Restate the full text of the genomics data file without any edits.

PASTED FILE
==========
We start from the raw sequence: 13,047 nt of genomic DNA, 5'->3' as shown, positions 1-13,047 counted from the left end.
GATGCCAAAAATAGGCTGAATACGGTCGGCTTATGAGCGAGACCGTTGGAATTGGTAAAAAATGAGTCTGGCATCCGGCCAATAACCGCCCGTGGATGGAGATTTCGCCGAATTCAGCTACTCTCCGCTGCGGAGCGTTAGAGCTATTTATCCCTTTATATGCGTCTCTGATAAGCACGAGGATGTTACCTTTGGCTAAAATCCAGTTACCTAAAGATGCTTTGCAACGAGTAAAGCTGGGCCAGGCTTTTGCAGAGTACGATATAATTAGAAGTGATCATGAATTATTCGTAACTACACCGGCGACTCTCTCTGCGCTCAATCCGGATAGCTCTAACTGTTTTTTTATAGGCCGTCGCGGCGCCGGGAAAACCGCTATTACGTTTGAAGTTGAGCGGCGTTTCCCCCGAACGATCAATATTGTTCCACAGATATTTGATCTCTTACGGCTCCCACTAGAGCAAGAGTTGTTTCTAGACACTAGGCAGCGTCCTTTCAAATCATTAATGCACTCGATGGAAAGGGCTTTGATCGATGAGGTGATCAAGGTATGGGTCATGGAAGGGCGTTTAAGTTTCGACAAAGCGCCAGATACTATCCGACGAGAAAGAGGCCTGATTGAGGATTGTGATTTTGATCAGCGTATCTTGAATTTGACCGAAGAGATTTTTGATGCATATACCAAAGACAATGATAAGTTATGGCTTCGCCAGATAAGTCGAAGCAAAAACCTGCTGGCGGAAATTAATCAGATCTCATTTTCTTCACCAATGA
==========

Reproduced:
We start from the raw sequence: 13,047 nt of genomic DNA, 5'->3' as shown, positions 1-13,047 counted from the left end.
GATGCCAAAAATAGGCTGAATACGGTCGGCTTATGAGCGAGACCGTTGGAATTGGTAAAAAATGAGTCTGGCATCCGGCCAATAACCGCCCGTGGATGGAGATTTCGCCGAATTCAGCTACTCTCCGCTGCGGAGCGTTAGAGCTATTTATCCCTTTATATGCGTCTCTGATAAGCACGAGGATGTTACCTTTGGCTAAAATCCAGTTACCTAAAGATGCTTTGCAACGAGTAAAGCTGGGCCAGGCTTTTGCAGAGTACGATATAATTAGAAGTGATCATGAATTATTCGTAACTACACCGGCGACTCTCTCTGCGCTCAATCCGGATAGCTCTAACTGTTTTTTTATAGGCCGTCGCGGCGCCGGGAAAACCGCTATTACGTTTGAAGTTGAGCGGCGTTTCCCCCGAACGATCAATATTGTTCCACAGATATTTGATCTCTTACGGCTCCCACTAGAGCAAGAGTTGTTTCTAGACACTAGGCAGCGTCCTTTCAAATCATTAATGCACTCGATGGAAAGGGCTTTGATCGATGAGGTGATCAAGGTATGGGTCATGGAAGGGCGTTTAAGTTTCGACAAAGCGCCAGATACTATCCGACGAGAAAGAGGCCTGATTGAGGATTGTGATTTTGATCAGCGTATCTTGAATTTGACCGAAGAGATTTTTGATGCATATACCAAAGACAATGATAAGTTATGGCTTCGCCAGATAAGTCGAAGCAAAAACCTGCTGGCGGAAATTAATCAGATCTCATTTTCTTCACCAATGA